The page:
Work and Fatigue
Work and Fatigue
Fatigue has been broadly described as “a feeling of weariness, tiredness or lack of energy”.1 In workplace settings, it is commonly associated with nonstandard schedules, such as night shift work and extended work hours, which disrupt or shorten sleep. Fatigue can also be associated with other workplace factors such as stress, physically or mentally demanding tasks, or working in hot environments. It can stem from a number of different factors and its effects extend beyond sleepiness. Fatigue can slow down reaction times, reduce attention or concentration, limit short-term memory and impair judgement.
High levels of fatigue can affect any worker in any occupation or industry with serious consequences for worker safety and health. Learning the risks for fatigue-related events, identifying the sources of fatigue, and using strategies to manage fatigue will help keep workers safe and healthy.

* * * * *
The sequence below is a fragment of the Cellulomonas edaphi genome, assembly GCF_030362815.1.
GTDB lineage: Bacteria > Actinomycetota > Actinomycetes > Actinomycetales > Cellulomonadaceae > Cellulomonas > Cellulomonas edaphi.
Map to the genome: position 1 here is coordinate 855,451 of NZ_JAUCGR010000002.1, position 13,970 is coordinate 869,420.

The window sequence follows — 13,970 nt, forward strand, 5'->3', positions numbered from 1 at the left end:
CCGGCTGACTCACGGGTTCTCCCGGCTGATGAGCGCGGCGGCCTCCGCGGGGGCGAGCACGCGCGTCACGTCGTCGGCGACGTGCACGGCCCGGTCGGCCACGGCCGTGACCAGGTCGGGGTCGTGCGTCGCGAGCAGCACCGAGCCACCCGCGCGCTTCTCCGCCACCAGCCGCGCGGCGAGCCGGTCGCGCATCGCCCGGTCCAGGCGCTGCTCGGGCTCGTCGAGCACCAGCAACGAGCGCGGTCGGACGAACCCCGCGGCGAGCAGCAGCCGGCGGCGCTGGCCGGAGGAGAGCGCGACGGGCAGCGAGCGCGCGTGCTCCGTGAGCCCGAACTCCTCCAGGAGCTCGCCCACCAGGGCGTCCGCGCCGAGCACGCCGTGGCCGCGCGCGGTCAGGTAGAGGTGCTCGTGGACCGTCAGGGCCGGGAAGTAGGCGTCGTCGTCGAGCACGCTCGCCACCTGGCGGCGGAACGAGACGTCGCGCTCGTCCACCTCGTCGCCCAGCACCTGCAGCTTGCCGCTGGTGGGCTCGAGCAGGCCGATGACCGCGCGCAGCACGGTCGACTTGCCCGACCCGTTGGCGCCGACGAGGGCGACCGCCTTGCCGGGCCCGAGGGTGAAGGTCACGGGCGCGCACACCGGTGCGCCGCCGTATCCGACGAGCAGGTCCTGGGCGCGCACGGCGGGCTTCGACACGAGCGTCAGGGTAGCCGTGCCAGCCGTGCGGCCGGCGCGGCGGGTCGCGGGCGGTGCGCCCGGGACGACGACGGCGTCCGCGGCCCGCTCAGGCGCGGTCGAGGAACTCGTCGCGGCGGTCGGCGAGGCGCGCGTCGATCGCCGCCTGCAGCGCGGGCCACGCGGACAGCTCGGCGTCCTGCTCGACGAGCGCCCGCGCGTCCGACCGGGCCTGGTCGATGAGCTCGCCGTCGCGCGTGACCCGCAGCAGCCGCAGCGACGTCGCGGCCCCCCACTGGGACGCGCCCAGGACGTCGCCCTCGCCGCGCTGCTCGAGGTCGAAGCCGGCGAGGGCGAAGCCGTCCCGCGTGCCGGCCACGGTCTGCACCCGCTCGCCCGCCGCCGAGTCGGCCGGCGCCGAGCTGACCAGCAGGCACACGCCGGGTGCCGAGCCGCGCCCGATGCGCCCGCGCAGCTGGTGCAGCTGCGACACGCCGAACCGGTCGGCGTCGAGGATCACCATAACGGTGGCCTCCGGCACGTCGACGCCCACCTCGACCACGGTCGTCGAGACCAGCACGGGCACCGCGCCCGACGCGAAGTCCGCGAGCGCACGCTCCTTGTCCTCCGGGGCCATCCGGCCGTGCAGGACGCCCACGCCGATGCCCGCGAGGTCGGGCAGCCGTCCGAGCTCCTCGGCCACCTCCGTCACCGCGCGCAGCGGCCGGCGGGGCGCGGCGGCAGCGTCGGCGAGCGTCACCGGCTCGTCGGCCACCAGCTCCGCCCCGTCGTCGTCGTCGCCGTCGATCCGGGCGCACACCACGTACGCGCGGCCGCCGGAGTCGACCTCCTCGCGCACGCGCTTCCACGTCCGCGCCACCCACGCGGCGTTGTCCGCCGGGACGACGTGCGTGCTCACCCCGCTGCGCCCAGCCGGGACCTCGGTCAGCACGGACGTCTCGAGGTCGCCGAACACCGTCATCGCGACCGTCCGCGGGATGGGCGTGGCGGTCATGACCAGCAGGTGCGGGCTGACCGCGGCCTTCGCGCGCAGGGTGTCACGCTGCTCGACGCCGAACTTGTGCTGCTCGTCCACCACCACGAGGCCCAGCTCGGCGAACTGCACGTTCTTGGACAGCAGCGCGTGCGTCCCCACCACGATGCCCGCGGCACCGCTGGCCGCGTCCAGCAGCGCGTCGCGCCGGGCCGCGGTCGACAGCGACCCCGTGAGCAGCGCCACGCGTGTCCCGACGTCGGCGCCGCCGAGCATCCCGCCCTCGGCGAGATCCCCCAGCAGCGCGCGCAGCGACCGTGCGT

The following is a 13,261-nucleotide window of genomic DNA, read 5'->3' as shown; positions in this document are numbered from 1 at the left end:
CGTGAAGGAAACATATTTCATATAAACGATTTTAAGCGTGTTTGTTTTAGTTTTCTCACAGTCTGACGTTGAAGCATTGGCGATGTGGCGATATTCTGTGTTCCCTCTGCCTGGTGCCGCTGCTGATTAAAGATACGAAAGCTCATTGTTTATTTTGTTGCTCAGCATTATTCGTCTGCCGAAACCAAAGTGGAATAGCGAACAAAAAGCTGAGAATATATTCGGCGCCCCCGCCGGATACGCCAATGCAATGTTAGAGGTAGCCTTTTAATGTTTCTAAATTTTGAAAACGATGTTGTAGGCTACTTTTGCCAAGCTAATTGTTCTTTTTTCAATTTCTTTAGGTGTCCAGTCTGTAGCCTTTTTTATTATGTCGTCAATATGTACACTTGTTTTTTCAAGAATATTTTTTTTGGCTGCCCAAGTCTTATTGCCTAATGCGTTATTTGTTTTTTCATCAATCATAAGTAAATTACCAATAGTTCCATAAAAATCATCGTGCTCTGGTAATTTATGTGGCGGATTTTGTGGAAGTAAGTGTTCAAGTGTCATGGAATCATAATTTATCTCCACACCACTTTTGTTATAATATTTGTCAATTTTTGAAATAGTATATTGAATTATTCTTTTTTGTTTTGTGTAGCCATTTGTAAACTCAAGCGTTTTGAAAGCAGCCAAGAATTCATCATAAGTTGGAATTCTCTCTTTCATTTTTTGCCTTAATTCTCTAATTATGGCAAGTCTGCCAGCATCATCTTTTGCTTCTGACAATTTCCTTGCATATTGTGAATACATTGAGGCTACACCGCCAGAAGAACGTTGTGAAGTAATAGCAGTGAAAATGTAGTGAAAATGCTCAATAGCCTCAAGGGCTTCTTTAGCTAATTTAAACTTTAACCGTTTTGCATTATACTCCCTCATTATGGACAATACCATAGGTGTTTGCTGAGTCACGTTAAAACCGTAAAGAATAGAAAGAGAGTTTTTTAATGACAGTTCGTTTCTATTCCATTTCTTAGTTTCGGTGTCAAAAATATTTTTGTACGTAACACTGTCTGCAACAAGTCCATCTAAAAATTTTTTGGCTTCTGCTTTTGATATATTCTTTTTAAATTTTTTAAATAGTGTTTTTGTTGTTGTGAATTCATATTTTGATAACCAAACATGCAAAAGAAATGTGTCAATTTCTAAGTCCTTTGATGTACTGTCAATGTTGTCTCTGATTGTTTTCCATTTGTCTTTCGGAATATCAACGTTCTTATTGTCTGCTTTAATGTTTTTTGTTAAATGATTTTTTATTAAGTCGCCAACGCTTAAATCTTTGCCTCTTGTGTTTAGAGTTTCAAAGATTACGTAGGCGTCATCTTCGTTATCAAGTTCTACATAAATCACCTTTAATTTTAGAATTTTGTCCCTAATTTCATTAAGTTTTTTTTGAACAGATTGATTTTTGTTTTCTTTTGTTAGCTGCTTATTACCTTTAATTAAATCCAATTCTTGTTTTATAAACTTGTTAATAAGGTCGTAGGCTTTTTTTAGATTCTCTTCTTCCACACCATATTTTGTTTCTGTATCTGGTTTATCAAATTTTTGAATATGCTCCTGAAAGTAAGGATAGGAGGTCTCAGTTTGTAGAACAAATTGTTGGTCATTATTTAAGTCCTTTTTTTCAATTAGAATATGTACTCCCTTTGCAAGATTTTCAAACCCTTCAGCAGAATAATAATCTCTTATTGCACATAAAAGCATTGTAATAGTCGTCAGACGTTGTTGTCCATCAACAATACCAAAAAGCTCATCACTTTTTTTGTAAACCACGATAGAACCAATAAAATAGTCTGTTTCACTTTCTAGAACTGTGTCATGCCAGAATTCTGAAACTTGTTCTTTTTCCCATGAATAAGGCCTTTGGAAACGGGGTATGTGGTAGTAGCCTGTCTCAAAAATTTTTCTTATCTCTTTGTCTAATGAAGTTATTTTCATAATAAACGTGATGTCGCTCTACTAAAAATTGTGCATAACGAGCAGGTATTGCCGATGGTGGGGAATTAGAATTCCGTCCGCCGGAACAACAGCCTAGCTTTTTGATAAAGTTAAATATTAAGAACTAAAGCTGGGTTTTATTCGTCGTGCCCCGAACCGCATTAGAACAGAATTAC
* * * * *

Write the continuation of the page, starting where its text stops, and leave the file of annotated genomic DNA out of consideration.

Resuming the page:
1 A.D.A.M. Medical Encyclopedia [Internet]. Fatigue; [reviewed 2019 Apr 16; cited 2020 Dec 12]; Available from: https://medlineplus.gov/ency/article/003088.htmexternal icon
- Night shift work and cancer: What does it mean for workers?
- American Academy of Sleep Medicine / Sleep Research Society Guiding Principles for Determining Work Shift Duration and Addressing Effectsexternal icon
- NIOSH Board of Scientific Counselors, Workplace Fatigue Mini-Symposium
- National Institute of Mental Health | Meeting on Sleep and Suicide Prevention: Advancing Innovation and Intervention
- WHO/ILO Joint Estimates of the Work-related Burden of Disease and Injury, 2000-2016external icon
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